Peak Experiences

I saw in yesterday's news that NASA has fired Lisa Nowak from the astronaut program, and sent her back to military duty. I thought about her plight, as well as that of people like Britney Spears and Anna Nicole Smith. Was there a common thread to their self-destructive behavior? And then I thought of something, with which you may or may not agree: Some people's self-destructive behavior can be explained by their inability to recapture a peak experience.

Let's look at Lisa Nowak's career, for instance. She was an astronaut, part of a highly-competitive, high-achieving group. There are more astronauts in the program than there are flight slots on the Shuttles. Some astronauts spend years waiting for their opportunity to go into space, as Ms. Nowak did. Even if an astronaut does everything perfectly, there's still a chance that they'll never have another opportunity to break the surly bonds of Earth again. People don't enter the astronaut corps with a dream of being ground support personnel; they want to fly in space. They want to be Captain Kirk. And when they finally do make it into space, if they do, it is the peak experience of their career. For those days or weeks in space, they do what so many others can only dream of doing. They can look down upon the Earth from orbit, and that has to be a life-altering experience.

But what do you do when that peak experience is past? What do you do when you've landed and you know that you'll probably never get to do it again? That is what Ms. Nowak was looking at when she came back from last summer's Shuttle mission. Only those who have known such lofty peak experiences can understand the bitter disappointment of knowing that they can never be achieved again. But what does that do to a person? It could cause him or her to reassess his life, personal relationships, etc. And this was the time frame in which her marriage was falling apart, although it appears that she had been having an affair with Bill Oefelein for some three years, so apparently her marriage was none too healthy even before her peak experience.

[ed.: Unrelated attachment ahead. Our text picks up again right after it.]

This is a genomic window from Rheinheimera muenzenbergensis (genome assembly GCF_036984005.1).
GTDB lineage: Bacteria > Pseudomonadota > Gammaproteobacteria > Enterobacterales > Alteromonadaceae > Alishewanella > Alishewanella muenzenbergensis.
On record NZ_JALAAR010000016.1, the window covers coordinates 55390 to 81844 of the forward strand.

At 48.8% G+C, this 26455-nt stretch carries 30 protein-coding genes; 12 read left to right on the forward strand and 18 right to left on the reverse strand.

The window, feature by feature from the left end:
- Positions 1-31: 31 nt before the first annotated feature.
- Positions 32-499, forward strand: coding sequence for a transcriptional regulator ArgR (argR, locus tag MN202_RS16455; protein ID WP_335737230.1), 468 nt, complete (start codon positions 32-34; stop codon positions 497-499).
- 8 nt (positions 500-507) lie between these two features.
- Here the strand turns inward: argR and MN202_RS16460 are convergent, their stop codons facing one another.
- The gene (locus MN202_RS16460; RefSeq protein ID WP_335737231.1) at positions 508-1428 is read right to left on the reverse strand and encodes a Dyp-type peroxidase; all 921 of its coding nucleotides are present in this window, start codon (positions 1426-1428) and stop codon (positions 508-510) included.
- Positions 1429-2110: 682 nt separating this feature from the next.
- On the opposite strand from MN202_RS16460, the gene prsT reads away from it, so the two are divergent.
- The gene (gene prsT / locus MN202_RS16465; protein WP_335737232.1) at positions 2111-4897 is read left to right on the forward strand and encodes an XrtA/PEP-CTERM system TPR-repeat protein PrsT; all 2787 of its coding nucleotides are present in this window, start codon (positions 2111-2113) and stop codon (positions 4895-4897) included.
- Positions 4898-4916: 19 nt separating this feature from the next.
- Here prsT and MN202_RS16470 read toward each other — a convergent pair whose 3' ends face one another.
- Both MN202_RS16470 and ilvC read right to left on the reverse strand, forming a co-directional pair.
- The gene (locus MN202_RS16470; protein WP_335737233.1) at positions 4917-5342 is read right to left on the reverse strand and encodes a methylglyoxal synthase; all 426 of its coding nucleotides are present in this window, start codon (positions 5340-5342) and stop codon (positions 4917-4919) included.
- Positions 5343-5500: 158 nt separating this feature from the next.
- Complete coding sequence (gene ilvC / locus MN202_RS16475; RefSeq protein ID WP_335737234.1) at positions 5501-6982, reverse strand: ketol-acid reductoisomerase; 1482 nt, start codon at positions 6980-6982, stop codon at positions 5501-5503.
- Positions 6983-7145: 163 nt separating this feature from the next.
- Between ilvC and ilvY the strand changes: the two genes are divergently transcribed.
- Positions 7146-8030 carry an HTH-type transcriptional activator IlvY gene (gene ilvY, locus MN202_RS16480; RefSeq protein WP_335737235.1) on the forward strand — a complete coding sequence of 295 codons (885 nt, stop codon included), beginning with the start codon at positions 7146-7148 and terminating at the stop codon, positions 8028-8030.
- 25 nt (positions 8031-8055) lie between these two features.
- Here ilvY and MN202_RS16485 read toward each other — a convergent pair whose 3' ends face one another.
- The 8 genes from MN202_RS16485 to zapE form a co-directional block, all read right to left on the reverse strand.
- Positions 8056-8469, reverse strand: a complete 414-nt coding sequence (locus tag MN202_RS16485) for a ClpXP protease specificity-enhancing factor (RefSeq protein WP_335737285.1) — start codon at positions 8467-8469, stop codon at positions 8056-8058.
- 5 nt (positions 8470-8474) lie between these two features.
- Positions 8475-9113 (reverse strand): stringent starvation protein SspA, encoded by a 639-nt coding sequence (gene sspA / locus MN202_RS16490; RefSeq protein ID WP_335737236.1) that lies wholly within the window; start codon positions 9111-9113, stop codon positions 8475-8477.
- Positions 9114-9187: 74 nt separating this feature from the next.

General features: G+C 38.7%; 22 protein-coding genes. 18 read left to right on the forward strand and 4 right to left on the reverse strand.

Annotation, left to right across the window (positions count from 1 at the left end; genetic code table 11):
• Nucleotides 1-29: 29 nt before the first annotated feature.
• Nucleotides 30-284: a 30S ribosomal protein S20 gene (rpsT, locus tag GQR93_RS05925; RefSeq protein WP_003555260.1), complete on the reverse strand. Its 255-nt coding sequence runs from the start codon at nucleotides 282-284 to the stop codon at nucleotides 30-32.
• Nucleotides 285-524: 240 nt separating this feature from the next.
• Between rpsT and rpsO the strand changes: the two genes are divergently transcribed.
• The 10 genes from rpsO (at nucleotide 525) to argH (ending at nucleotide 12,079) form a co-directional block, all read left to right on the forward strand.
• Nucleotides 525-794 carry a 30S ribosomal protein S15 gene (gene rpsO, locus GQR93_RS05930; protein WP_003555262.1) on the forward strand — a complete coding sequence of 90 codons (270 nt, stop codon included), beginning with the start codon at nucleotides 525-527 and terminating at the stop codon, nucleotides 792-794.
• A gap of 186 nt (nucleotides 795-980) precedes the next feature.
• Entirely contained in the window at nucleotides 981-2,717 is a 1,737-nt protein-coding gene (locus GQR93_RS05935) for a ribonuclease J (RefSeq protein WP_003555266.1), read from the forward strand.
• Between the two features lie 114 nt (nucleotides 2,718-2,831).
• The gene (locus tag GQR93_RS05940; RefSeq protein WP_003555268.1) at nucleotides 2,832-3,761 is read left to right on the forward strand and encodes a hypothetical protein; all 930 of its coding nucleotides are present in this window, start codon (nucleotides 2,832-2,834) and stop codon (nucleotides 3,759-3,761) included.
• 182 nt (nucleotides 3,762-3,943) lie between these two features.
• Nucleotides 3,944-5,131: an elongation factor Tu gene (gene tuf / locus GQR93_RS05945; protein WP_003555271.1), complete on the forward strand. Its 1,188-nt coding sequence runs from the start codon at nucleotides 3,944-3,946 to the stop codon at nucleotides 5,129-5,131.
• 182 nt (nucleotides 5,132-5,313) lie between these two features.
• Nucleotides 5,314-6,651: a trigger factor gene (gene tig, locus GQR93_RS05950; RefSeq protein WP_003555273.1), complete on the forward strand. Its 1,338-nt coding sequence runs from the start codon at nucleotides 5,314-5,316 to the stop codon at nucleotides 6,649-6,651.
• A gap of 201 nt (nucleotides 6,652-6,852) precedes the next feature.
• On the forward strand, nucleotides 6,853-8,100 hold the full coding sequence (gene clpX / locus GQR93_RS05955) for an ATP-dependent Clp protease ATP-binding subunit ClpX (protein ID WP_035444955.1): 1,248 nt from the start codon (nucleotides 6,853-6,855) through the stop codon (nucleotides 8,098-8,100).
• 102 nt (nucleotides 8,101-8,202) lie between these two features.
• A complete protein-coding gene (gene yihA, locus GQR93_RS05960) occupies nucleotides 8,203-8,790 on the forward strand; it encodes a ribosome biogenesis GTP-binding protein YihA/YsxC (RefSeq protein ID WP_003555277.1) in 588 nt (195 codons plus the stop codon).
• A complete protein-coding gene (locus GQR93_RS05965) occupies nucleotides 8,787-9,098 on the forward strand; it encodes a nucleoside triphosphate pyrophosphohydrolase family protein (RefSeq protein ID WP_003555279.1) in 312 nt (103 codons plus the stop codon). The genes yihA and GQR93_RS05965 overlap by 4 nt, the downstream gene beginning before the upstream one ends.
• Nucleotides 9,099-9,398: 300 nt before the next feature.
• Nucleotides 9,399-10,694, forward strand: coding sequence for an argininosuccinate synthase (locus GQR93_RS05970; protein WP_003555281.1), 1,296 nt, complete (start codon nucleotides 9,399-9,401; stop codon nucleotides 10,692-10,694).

How does this compare to Anna Nicole Smith? Well, she had made a long career out of her sex appeal, from the early days with Playboy, to marrying into big (and very, very old) money, to parlaying it into a television show in which she competed with Ozzie Osbourne to find out which celebrity was more wasted. But as any woman knows, youth's a thing that will not last. Anna Nicole was pushing 40, and the older a woman gets, the harder it is to compete with the younger, firmer sex kittens in her business. Perhaps this knowledge, and the inability to recapture her peak experiences of her younger days, led to the self-medication that seems likely to have contributed to her death.

And Britney Spears, like other former child stars, is finding that it's hard to stay on top in the popularity contests. What must it be like to have your greatest career success in your teens, and know that you're never likely to be able to top it for the rest of your life, no matter how hard you try? It's no big surprise that so many of those child stars end up with substance abuse problems, as they try to find something that feels as good as all of that attention and adulation that they used to get.

In the fairy tales, the hero slays the dragon and marries the beautiful princess and lives happily ever after. In real life, however, even if you get everything you ever dreamed of, then the problem is knowing that you have nothing left to strive for. Alexander the Great wept because there were no more worlds to conquer. He'd had his peak experience, and it was all downhill from there.